Bass in Fall Shallows, Tactics for Big Autumn Bass this Season by Colby Simms
Photos by the Colby Simms Outdoors Team
Autumn means targeting bass in super shallow water, where they chase baitfish schools and bulk up in preparation for winter. This red-hot action can be fast and furious, and the time is upon us, so let’s get into it! When waters aren’t extremely hot or cold in fall, concentrations of bigger bass will move into shallow water that sometimes barely covers their backs.
Summer can be uncomfortable for bass in much of their range. In all but the far north, summer water temperatures can climb far above what bass typically prefer to the hold in. Many bass move deep in summer. Or, they might use heavy weeds that provide some relief, while not moving around as much. Still, factors such as shade, the thermocline and oxygen rule the lives of bass in many waters.
Once autumn arrives and temperatures fall, bass are free to roam again. Cooling waters charge bass up, causing them to feed more often. Not only are the more optimal temperatures a welcome relief, but the cooling weather of fall signals that winter is coming. This causes bass to attempt to bulk up in preparation for the leaner feeding months ahead. Because bass are expecting things to cool down at this time, cold fronts seem to affect these fish a little less in fall than at other times of year as well. This all adds up to create the perfect storm of conditions for bass fishing.
In many waters, lots of prey will move very shallow in fall. Shiners, perch, shad, ciscoes, suckers, herring, panfish and minnows can be found extremely shallow on many waters in fall. In many waters, most of these species will remain in super skinny water areas during most of the fall season, and the bass will be there hunting them.
As a full-time fishing guide, I get to spend a tremendous amount of time on the water, closely monitoring the movements of baitfish on a daily basis all year round. There’s no other time of year when greater concentrations of baitfish can be found in super shallow waters than in autumn, and my pro staffers and I have caught countless trophies in water just a foot deep! Yes, that’s right, I said just a foot deep. We’ve caught fish in water of less than one foot, and have even seen monster bass rush up into just inches of water—their backs in the air and almost beaching themselves, as they chase baitfish. It’s incredible!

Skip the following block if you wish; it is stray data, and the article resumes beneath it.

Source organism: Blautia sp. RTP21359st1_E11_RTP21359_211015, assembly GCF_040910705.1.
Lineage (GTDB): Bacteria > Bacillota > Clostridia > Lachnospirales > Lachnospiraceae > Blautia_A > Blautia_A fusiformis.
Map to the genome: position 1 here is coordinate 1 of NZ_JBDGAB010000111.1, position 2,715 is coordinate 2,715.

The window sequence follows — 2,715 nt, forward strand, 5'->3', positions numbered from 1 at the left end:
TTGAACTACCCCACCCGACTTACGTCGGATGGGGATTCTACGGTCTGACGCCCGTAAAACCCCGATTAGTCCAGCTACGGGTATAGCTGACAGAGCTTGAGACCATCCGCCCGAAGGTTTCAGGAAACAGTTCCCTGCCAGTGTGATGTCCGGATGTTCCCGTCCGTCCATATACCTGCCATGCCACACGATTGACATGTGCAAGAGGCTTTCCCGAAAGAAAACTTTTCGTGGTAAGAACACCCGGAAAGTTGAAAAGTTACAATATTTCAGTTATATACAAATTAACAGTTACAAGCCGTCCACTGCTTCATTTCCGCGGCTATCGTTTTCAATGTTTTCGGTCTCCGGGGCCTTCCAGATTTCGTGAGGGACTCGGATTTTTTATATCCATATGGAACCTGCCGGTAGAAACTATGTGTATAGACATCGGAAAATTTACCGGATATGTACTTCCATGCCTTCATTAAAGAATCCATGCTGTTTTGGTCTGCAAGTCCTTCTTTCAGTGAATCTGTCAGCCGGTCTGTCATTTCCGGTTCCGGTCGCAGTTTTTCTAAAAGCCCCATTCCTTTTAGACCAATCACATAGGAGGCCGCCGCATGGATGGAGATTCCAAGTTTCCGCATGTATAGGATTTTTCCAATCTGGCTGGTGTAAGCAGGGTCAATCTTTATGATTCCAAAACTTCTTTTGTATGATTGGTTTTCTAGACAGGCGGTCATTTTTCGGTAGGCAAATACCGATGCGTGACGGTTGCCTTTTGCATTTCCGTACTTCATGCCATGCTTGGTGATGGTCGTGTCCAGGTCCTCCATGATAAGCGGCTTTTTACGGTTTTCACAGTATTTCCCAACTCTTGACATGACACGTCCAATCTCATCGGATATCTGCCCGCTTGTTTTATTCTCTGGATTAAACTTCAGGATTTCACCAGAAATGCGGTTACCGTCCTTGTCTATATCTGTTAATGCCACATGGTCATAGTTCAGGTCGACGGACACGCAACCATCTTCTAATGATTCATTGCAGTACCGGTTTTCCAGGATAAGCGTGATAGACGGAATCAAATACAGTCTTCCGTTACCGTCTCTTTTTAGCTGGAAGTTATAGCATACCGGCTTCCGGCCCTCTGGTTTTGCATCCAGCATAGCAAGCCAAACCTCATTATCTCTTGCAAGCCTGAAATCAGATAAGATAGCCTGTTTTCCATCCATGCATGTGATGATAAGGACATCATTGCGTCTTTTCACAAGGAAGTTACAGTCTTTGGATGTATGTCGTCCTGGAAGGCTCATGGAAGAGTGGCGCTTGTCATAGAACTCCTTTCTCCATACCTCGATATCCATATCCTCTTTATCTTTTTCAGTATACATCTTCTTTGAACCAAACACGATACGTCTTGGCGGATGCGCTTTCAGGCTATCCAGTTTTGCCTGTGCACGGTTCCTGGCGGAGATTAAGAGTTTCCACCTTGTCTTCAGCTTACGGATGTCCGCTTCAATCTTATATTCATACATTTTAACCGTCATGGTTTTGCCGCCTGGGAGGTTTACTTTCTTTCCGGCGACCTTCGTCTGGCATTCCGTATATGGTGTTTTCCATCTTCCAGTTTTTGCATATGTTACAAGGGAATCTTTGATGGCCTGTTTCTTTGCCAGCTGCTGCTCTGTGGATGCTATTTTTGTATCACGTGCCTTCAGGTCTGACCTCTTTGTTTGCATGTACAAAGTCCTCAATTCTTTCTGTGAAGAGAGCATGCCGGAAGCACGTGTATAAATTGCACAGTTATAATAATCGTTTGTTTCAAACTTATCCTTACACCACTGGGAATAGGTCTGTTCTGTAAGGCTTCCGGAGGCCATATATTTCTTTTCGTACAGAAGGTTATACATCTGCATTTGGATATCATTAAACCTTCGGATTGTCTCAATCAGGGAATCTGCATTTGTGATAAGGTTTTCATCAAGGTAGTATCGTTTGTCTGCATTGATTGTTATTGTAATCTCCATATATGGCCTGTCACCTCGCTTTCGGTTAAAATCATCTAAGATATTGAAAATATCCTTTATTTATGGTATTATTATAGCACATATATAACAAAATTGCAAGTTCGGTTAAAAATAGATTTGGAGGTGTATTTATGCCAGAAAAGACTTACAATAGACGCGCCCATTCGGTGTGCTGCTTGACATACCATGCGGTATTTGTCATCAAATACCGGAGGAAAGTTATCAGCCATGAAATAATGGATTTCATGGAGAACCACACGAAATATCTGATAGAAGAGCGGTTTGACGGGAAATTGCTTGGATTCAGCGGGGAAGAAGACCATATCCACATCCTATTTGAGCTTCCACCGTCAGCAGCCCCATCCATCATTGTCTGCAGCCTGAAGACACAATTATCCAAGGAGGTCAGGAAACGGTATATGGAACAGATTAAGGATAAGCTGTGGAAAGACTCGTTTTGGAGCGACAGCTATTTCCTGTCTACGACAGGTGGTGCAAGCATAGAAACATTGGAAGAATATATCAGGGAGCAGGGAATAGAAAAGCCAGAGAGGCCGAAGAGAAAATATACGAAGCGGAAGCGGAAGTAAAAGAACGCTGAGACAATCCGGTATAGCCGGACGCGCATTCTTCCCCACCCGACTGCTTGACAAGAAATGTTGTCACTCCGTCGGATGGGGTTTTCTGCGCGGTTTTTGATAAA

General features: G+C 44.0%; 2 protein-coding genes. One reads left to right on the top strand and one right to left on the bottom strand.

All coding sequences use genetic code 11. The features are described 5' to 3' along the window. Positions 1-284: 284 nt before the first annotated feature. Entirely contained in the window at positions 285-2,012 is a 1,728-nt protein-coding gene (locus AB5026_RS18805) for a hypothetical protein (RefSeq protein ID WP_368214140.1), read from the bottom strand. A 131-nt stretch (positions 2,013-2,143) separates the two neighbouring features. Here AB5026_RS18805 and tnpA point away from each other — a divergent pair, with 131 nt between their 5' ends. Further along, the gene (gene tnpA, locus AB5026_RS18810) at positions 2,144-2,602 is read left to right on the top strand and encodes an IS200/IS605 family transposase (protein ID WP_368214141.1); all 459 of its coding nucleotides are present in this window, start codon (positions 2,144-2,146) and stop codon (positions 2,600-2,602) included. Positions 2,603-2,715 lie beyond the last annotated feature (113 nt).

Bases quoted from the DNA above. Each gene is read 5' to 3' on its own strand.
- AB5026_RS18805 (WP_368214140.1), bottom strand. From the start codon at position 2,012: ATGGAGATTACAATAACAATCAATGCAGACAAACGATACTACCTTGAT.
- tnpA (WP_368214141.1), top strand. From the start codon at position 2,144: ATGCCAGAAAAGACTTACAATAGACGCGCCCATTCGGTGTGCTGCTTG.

Stealth is important in the skinny water game. Ease into likely areas slowly, shutting the outboard motor down well away from the areas to be fished. Use trolling motors on low speeds when approaching fish, and use them as little as possible. Better yet, if there is any wind, use it to your advantage. Drifting silently across shallow flats in fall has produced some whopper bass.
Sonar is not much of a factor in these situations, as you’ll be in water too skinny to get any use out of them, except to monitor water temperature. I shut mine down, as some anglers feel the sonar can scare shallow water bass. Keep movement in the boat to a minimum and try not to rock back and forth, to avoid disturbing the fish. Big bass in very shallow water tend to be more wary than others.
Location and presentation
In most waters, various baitfish species make up the vast majority of the diet of most bass in fall, so presentation options are more limited as a result. Lures that mimic baitfish top the list. The spinnerbait has always been my favorite fall bass lure. Other options like swim baits, buzz baits and blade baits are also great options.
Main lake basins and primary river channels can hold fall bass, but the best bets are usually coves, inlets, bays and pockets, and of course, creek and river arms that enter lakes and reservoirs. Shallow irregular shoreline banks hold lots of bass in the fall, although those with a gradual to moderate taper tend to be better than ones that fall quickly into the depths. Shelves can also hold active fall bass, and in deep mountain reservoirs, strip pits and similar waters with mostly steep sloping banks, shelves will hold lots of big bass.
Points can be productive and so can shallow humps. For those of you who tune into the regional and national network TV shows that I host, you already know what my favorite fall location is for big bass, and I’ve also won more than one autumn tournament in these very places too. Flats are often the most productive of fall bass spots. My favorite fall location to fish is a large flat with a creek flowing into it. These special fall places have produced numbers of big bass for me and my pro staffers with incredible consistency, across the United States, Canada and Mexico.
Get out there
While hunting seasons cause many to trade boat for blind and rod for gun, they’re literally missing the boat when it comes to fishing. Fall is a pleasant time of year to be on the water, and one that produces bassin’ so incredible, you’ll have to pinch yourself to make sure you’re not asleep. In today’s world of overwork and overstress, of false security and false connection, getting out there is just the prescription needed to refill the outdoorsman’s spiritual tank; so, get out there…
Colby Simms is an internationally renowned record-holding sport fishing pro and media personality. He’s also the founder and president of the Colby Simms Outdoors group of companies. For more information visit www.ColbySimmsOutdoors.com, call 618-521-0526 / 573-358-5948, or email firstname.lastname@example.org.